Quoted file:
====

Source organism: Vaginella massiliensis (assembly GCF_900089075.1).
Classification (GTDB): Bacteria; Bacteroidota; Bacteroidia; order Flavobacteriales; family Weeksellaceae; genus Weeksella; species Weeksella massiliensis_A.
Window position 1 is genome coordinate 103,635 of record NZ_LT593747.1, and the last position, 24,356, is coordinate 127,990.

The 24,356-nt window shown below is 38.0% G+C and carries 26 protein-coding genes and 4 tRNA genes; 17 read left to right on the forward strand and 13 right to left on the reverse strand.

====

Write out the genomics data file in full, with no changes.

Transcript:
Source organism: Vaginella massiliensis (assembly GCF_900089075.1).
Classification (GTDB): Bacteria; Bacteroidota; Bacteroidia; order Flavobacteriales; family Weeksellaceae; genus Weeksella; species Weeksella massiliensis_A.
Window position 1 is genome coordinate 103,635 of record NZ_LT593747.1, and the last position, 24,356, is coordinate 127,990.

The 24,356-nt window shown below is 38.0% G+C and carries 26 protein-coding genes and 4 tRNA genes; 17 read left to right on the forward strand and 13 right to left on the reverse strand.